A new mum’s life was saved by her baby daughter when doctors found a brain tumour the size of a golf ball – after she gave birth.
Detective Constable Catherine Dell, 39, was forced to have an emergency caesarean section after she was in labour for 38 hours.
She suffered a violent seizure just hours after baby Jessica was born on February 26, 2014 and doctors ran tests which detected her tumour.
A CT scan revealed Catherine had a 4cm-long tumour on the front right-hand side of her brain.
Medics told her her body’s tolerance to the tumour had decreased because she was so tired from her marathon labour which trigged the seizure.
Catherine had a biopsy on April 16, 2014 where her surgeon managed to remove the benign Ganglioglioma Grade One tumour.
She endured a gruelling recovery where she had to learn to live with the side effects the operation which included seizures from lesions left by her brain surgery.
But she managed to return to work in September last year and is now running the Lichfield Half Marathon on Sunday (1/5).
Catherine, who works in West Midlands Police’s Economic Crime Unit, said her baby girl saved her life.
She added: “Jessica wasn’t in a rush to come out. The labour took a total of 38 hours.
“It was agonising, exhausting, stressful and a few hours after undergoing an emergency C-section I suddenly had a violent seizure.
“They ran tests and scans and they found a tumour about 4cm long on the front right-hand side of my brain.
“I had no symptoms whatsoever, no headaches or eyesight problems. I would never have known.
“If my tumour had remained undetected it’s likely to have continued to grow until I had a major seizure and by that stage it may have been too late.
“Part of it was calcified suggesting it had been there for a quite some time.
“My surgeon explained that because I was so tired from labour my body’s tolerance to the tumour decreased and it prompted the seizure.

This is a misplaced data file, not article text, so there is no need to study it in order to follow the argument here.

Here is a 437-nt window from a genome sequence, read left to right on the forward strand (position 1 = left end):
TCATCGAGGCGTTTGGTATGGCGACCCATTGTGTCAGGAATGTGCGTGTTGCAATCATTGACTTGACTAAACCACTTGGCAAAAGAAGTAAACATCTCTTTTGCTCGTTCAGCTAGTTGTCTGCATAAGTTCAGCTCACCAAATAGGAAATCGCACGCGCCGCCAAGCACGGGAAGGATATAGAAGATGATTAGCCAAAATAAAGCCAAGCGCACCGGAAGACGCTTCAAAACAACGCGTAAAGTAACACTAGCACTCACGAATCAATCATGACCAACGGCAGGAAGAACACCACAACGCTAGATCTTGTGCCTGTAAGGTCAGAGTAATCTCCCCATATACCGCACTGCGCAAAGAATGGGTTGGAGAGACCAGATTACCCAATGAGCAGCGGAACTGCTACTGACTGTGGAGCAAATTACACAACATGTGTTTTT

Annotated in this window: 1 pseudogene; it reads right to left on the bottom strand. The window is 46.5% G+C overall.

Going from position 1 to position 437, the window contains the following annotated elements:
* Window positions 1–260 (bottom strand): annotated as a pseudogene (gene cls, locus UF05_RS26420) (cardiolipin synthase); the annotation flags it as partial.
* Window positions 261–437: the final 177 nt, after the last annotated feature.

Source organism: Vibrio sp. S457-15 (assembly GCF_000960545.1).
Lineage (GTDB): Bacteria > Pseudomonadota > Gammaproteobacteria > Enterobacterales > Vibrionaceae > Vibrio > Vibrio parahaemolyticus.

“So in a way my daughter, and that extended labour, saved my life.”
Catherine, who lives in Lichfield, Staffs., has worked at West Midlands Police since 2003 and joined the Economic Crime Unit four years ago.
The fraud detective investigates cases ranging from large scale business crime to scammers who target vulnerable people for money.
Speaking about her operation to remove the golf-ball sized tumour, she said: “It was frightening. I thought it was the beginning of the end for me.
“My mortality was thrown into stark focus and I struggled to bond with my daughter in the fear that I was going to die and never be there for her.
“I was one of the lucky ones. My surgeon removed the whole tumour at the point of surgery and it turned out to be benign.
“It’s a rare tumour normally found in about one per cent of children affected by brain tumours. It was about the size of a golf ball.
“Recovery has been long and hard. I suffered seizures from lesions left by my brain surgery. I have learnt to live with the side effects of my anti-seizure drug.
“My hair seemed to take forever to grow back to hide the ugly scar that remained on my scalp. I started physiotherapy to help build my muscle back.”
Catherine is now running the Lichfield Half Marathon next weekend to raise money for
The Brain Tumour Charity which helped her through the ordeal.
She added: “I’ve lost the weight and returned to be fitter and stronger than I ever was.
“I regained my confidence and fitness and crucially I’ve caught up on the time I lost with my daughter.
“The Brain Tumour Charity supported me and my family through the lowest time of my life. I wanted to give something back, and raising awareness, as soon as possible.
“When I was able to walk a good distance I did the Brain Tumour Twilight Walk last year and I’m now preparing for my first half marathon on Sunday (1/5).”
Anyone who wants to donate to Catherine’s half marathon fund can visit: https://www.justgiving.com/Catherine-Dell